15
Jun
10

The mystery of wine – part 1

I always taste out wines with people and describe the characteristics of what they will most likely be tasting in any particular wine. I am always very cautious to emphasize that if  what experience in the flavors, aromas, or feel of the wine differs that it is ok, the answer your senses give you for wine is the right answer for you; my descriptions and conversations on any given wine are just guidelines to help you with your experience.

Among the first tings we need to differentiate will be the difference between a red wine and a white wine. The most essential element has nothing to do with the color of the wine itself overall, but the way in which the winemaker created the wine. White wine is essentially where they take the grape juice without the skins and other parts of the grape and ferment it by itself. Typically, you will find white wine has malic acid which lends a lush tartness that will enhance the sensation of fruit flavors. For example, a Sauvignon Blancs from New Zealand have a light tartness to it that enriches the pick grapefruit flavors that seem to explode in your mouth.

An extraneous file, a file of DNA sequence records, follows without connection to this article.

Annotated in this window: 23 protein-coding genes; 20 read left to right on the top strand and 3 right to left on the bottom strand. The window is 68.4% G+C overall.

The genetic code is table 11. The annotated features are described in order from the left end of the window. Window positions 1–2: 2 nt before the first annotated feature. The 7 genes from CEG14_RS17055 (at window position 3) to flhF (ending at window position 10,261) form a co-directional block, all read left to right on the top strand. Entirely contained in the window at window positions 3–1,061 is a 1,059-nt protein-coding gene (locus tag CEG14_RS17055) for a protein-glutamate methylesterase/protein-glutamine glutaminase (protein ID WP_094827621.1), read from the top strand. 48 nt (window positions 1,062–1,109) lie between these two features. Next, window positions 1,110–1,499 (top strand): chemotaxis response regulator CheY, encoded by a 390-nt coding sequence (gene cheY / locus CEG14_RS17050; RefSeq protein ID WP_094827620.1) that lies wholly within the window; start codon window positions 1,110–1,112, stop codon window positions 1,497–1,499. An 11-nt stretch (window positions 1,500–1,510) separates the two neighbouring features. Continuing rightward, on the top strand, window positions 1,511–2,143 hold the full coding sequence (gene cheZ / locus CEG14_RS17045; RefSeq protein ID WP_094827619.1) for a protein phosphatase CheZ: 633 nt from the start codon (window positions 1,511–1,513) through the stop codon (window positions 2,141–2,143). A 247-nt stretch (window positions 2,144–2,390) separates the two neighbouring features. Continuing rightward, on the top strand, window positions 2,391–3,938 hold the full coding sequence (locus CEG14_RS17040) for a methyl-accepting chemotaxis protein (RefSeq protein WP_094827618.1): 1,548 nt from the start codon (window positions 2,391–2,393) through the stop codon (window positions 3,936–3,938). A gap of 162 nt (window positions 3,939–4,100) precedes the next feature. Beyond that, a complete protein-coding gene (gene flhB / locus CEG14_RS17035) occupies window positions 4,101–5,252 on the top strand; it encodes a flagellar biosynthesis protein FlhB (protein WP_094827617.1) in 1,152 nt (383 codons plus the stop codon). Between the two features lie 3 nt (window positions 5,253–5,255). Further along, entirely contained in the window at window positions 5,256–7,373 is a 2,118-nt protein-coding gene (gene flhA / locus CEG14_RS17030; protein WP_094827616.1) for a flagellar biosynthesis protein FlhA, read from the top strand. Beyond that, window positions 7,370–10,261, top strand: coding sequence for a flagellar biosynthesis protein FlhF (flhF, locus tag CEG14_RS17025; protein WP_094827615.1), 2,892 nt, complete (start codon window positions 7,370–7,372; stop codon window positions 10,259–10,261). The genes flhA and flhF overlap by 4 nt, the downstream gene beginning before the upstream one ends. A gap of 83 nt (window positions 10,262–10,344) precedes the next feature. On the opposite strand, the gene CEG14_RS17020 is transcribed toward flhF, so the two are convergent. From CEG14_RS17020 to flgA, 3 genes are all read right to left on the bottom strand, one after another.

Once the primary fermentation has taken place, many winemakers choose to use a second fermentation process on their white wines. This process converts the Malic Acid to Lactic Acid (Lactic – think milk) which will soften the tartness and fruit yielding to flavors of cream and butter.  This process Malolactic Fermentation.

When I think of Malolactic Fermentation, my mind always drifts initially to a big buttery chardonnay. In Chardonnay which only has Malic Acid, the chardonnay will be crisp and clean with tropical fruits such as tangerine and pineapple predominating the flavor profile. If the winemaker takes that very same chardonnay and uses the secondary fermentation of malolactic fermentation they will convert the malic acid and crisp citrus tartness into a buttery/creamy sensation that may give way to an explosion of green apples that will still turn into a pineapple flavor about the middle of your tongue and then as you swallow the sensation of light bananas will permeate down the side of your tongue!

Now this is a very simple explanation of the basics on white wine. Hopefully, it will help in your experience with wines and in your choices of wines. With any luck, this week I’ll write a similar post on Red wines and another on the effects of oak and what flavors oak imparts to to wines. My hope is to simplify some of the terms and descriptions you see on wine and help you, and myself understand the language of wines better.

Salute!

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